Requiem for Charleston is currently on view in the Lincoln Gallery at the Smithsonian American Art Museum (SAAM). I was invited to speak about Requiem for Charleston for SAAM's Contemporary Artist Series. I'm looking forward to sharing the interview with you when it becomes available.
Joanna Marsh, Senior Curator of Contemporary Interpretation, writes:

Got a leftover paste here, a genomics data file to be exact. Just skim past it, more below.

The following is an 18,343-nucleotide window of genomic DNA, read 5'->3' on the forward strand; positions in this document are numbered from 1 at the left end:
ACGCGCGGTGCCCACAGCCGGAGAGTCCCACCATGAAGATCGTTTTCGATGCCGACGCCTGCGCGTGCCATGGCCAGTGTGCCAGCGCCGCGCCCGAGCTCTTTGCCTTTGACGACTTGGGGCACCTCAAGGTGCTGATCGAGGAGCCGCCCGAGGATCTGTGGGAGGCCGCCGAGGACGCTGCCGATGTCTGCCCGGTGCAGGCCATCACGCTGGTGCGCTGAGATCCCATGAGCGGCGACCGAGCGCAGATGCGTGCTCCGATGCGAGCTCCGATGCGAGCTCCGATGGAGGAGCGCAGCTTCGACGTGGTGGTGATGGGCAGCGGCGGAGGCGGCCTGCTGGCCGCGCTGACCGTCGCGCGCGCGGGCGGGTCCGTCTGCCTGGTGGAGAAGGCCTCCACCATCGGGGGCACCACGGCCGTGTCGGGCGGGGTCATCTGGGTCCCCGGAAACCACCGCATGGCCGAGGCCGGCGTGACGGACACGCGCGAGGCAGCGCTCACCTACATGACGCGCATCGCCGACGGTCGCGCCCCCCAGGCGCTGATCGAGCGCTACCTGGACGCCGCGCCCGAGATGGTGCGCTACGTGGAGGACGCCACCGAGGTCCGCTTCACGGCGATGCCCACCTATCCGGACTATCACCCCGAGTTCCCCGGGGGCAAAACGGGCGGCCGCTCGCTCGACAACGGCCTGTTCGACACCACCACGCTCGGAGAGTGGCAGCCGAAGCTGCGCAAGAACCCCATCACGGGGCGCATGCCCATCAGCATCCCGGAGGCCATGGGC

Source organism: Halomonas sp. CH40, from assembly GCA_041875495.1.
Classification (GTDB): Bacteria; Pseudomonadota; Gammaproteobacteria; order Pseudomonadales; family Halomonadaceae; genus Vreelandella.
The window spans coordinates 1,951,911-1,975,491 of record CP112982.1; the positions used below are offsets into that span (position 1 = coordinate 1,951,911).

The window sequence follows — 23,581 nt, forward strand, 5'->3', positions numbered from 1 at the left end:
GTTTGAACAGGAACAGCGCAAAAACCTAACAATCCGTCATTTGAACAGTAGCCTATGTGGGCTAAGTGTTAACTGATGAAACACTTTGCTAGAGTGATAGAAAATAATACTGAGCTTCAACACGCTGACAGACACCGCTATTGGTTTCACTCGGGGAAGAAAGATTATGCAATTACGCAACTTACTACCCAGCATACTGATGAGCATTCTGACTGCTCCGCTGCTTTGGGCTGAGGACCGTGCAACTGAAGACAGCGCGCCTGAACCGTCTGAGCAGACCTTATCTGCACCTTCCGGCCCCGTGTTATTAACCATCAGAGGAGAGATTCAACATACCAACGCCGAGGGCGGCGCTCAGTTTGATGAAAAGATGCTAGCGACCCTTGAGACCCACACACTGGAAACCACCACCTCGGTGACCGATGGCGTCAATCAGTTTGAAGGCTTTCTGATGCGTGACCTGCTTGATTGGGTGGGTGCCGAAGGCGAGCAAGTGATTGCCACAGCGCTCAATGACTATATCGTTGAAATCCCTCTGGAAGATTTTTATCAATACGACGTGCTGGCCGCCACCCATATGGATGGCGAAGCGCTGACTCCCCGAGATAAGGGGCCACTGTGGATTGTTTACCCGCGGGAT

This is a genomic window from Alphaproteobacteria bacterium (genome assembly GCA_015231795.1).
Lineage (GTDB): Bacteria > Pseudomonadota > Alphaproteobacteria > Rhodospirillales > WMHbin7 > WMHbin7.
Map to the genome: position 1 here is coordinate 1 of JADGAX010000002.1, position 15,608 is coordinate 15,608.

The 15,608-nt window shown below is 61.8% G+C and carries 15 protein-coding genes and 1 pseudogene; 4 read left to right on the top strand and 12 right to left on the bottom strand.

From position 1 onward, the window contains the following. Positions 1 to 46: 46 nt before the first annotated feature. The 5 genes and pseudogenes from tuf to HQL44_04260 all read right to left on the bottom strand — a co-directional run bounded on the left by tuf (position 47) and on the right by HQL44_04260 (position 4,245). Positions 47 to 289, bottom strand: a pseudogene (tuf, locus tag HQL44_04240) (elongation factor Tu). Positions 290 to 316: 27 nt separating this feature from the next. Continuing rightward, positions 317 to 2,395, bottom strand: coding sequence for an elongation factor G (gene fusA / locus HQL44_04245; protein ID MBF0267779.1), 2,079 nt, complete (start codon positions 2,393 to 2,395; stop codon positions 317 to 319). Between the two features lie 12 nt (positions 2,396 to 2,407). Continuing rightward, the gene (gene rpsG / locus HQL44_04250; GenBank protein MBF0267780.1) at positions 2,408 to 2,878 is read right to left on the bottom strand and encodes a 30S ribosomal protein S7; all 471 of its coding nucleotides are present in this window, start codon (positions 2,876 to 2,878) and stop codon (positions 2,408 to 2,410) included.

Requiem for Charleston honors the nine men and women who died in a shooting on June 17, 2015, inside the Emanuel African Methodist Episcopal Church in Charleston, South Carolina. Tambourines with black lambskin heads are inscribed with the victims' names, while the drums of others are made of polished black acrylic that reflect the faces of viewers, suggesting the collective tragedy of the attack. Artist Lava Thomas chose to memorialize the dead with tambourines because of their cultural and historical significance, particularly their role in African American musical traditions--including protest songs of the civil rights era. In the days following the Charleston massacre, tambourines, cymbals, and bells rang throughout the community as a call for unity and support. Here the instruments hang motionless, in silent tribute to the lives lost.